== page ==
5 Things You Need To KnowThey Encourage Efficiency
Keeping yourself organized and managing your schedule are skills all designers benefit from, and if you schedule appropriate time to submit to competitions it helps you prioritize and work more efficiently. Design competitions have specific parameters and submission requirements you must tailor your submittal to, so making sure you know exactly what you need to submit as a competition deliverable(s) is important (especially when negotiating time between school and work responsibilities). Often, competitions ask for a combination of design renders and plans, as well as a succinct and clear written component describing your project.

5 Things You Need To KnowYou Become Involved
Design competitions do a great job of involving and engaging their participants. Whether it’s through e-mail, social media, or door drops, competition participants gain access to a design network where they can keep tabs on competition deadlines, see who is judging, find where and when the competition winners are announced, and of course (the fun stuff) what they receive for winning. In addition, competitions relay other entrants’ work, winning or otherwise (with approval), which gives participants a great idea of “what’s out there” and what you can expand upon in your own projects.

5 Things You Need To KnowYou Gain Affirmation, or Reaffirmation
Personally, I’ve entered several design competitions and lost all except one. The one I placed in gave me an affirming feeling that my design skills were, in a sense, acceptable – that the work I did was given a stamp of approval that said, “Yes, this is good design.” As creative people, we consistently put work “out there” that (hopefully) reflects our best design abilities and intentions, while acting as little parts of ourselves. When your design registers with a select panel of judges and you’re listed as a finalist, your career wayfinding becomes clear and the project you devoted so much personal time to is given its time in the sun. It’s an affirming, or reaffirming, feeling that your design inspired meaning in someone – a crucial effect our creations strive to engender.

HOOKED ON SALON

When we hear the word salon, most of us think of this:

cartoon salon

However, our aim here does not concern perms, blowouts, or conditioning treatments. It’s about starting your own interior design salon.

Another definition of salon is a gathering of people. Specifically, a gathering to discuss, titillate, amuse, and exchange ideas. Most often, a salon focuses on a single topic or discipline, and brings together people sharing a thread between them – a group of writers, theorists, scientists, etc. However, the more diverse and eclectic a group is, often the more stimulating the conversation.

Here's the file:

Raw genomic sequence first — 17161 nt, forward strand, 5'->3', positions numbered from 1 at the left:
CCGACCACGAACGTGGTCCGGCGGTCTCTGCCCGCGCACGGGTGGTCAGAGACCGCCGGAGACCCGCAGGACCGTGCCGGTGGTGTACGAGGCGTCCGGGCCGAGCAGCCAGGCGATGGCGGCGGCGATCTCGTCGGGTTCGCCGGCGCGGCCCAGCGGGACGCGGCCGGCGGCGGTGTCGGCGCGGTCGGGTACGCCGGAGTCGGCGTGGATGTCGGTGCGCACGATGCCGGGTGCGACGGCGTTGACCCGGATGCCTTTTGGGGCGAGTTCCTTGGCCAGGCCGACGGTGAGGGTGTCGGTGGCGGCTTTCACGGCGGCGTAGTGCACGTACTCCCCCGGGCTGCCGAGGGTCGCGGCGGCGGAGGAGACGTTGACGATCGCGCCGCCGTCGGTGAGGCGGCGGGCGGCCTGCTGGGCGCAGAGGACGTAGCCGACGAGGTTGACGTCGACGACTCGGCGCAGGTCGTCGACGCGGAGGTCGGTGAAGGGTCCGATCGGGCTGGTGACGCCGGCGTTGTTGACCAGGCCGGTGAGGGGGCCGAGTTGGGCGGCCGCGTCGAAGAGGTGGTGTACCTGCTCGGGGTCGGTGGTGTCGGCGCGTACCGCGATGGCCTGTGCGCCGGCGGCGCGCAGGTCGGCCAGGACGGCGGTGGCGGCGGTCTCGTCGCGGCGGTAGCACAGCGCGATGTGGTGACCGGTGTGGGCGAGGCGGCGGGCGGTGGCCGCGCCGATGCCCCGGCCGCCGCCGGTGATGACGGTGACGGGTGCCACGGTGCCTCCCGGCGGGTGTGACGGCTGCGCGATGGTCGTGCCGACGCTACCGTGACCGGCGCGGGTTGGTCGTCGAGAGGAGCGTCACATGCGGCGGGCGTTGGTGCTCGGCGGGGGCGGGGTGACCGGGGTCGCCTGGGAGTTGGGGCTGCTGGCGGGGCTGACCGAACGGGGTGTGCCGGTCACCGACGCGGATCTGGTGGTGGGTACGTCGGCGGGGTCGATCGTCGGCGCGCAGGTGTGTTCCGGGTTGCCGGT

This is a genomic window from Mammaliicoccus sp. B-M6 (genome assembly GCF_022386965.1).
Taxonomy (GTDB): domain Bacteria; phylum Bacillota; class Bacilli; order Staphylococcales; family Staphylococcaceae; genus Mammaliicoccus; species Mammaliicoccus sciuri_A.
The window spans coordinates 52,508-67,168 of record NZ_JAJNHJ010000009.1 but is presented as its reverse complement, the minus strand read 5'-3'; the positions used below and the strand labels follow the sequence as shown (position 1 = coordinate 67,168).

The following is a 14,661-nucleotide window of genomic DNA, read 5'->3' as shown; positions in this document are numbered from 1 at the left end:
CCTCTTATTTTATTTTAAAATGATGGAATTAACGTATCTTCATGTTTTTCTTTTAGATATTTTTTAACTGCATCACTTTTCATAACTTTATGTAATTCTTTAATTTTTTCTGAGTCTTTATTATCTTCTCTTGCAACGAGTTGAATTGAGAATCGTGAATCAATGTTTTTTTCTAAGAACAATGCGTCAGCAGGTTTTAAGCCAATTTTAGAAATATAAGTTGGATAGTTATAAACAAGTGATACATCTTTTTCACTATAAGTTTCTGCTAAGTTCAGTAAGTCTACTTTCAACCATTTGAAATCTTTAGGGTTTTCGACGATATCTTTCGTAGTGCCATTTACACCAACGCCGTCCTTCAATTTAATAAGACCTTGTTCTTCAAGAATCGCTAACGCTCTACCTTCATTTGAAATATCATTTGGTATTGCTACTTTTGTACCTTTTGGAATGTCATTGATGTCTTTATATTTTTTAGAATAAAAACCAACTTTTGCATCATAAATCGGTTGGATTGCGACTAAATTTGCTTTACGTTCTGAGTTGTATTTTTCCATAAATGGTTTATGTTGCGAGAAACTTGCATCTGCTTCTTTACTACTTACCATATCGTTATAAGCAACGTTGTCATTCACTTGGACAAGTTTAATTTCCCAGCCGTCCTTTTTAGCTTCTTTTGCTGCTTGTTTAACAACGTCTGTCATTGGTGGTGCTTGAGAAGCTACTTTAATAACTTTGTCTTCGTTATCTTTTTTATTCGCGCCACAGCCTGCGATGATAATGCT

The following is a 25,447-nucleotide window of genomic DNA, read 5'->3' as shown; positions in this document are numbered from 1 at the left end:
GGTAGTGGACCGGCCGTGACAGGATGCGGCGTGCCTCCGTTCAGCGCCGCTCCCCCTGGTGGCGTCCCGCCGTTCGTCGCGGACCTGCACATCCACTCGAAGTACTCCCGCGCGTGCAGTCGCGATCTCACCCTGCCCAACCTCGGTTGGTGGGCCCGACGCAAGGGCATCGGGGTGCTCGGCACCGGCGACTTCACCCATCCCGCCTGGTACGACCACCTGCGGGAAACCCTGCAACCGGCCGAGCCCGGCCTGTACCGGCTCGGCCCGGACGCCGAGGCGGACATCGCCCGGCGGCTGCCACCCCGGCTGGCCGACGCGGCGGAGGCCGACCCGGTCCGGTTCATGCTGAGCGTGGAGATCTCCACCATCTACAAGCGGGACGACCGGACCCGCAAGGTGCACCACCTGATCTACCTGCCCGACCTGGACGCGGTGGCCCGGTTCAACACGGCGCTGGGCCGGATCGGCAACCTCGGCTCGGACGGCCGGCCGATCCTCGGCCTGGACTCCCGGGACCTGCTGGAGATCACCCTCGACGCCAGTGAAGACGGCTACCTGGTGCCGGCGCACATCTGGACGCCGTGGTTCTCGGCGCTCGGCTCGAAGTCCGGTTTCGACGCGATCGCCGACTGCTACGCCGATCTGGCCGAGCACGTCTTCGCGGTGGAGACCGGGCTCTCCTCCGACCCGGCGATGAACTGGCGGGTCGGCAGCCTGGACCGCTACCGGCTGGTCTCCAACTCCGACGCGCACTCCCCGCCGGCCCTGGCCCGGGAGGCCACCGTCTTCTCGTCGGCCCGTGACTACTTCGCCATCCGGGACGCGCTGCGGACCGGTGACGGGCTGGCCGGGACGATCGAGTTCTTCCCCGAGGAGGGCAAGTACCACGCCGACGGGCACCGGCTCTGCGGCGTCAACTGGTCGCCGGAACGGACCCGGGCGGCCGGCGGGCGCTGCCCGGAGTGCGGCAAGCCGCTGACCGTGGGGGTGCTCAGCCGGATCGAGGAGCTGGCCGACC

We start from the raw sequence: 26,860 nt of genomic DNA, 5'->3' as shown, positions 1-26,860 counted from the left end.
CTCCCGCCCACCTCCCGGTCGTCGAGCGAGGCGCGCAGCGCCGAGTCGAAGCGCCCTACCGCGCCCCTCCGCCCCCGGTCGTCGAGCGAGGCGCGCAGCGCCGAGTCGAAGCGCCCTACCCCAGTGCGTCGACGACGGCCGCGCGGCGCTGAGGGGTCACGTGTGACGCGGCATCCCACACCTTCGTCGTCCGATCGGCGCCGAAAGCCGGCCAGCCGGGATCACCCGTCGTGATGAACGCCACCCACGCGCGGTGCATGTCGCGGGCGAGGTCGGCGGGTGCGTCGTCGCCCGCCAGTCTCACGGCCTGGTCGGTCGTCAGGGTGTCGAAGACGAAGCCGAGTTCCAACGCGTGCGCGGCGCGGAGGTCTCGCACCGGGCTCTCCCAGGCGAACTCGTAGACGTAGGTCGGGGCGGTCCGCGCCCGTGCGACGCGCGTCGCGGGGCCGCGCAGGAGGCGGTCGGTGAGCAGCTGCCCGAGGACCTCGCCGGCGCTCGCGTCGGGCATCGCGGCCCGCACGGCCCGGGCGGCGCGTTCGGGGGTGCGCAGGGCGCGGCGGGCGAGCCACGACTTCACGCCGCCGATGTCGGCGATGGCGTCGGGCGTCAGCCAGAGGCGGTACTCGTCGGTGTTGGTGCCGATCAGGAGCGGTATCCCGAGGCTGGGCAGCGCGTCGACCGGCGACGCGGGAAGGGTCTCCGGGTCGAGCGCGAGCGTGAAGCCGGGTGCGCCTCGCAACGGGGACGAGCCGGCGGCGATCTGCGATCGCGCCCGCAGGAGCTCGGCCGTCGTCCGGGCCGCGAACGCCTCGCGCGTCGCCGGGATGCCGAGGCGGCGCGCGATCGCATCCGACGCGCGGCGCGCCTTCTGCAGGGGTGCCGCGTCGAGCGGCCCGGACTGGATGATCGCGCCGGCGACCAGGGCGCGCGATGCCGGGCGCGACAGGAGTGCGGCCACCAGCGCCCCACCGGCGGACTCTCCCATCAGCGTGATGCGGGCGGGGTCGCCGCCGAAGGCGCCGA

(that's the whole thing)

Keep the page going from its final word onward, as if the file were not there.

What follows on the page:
Salon gatherings began in the 16th century when upper-class intellectuals met formerly within large reception halls or personal mansions to exchange opinions about history, literature, and cultural issues. Over time, salons evolved from upper crust decorum in favor of spontaneity and free-flowing conversation.

Yet, the founding principles of salons are extended to today where idealistic, honest, radical, and unique conversations and debates form through gathering like or unlike minds in the egalitarian purpose of developing new ideas out a discipline, or out of an immediate or worldly issue.

Whether it is hosted by a specific person or held in a specific location, think about how YOU can start your own salon with friends, friends of friends, classmates, instructors, and professionals. This can plug you into a unique and fun social group, and provide you with innovative, collaborative ideas for your interior design mind and career. Make sure to think about using your IIDA Campus Center for help with organizing, creating, and scheduling a salon. Email us at socialmedia@iida.org if you do organize a salon, we’d love to promote it!

One of the more historically famous salons featured Ernest Hemingway, Gertrude Stein, and Pablo Picasso (think Midnight in Paris) gathering under one roof, sharing thoughts and influencing each other’s work – all in the name of expanding and bettering their professional and personal goals. You can start on that path too by starting your own salon; just make sure people know it isn’t a curl-up and color treatment opportunity.

Images Sources:

http://alluresalonandspa.biz/page/1nb40/MONTHLY_SPECIALS.html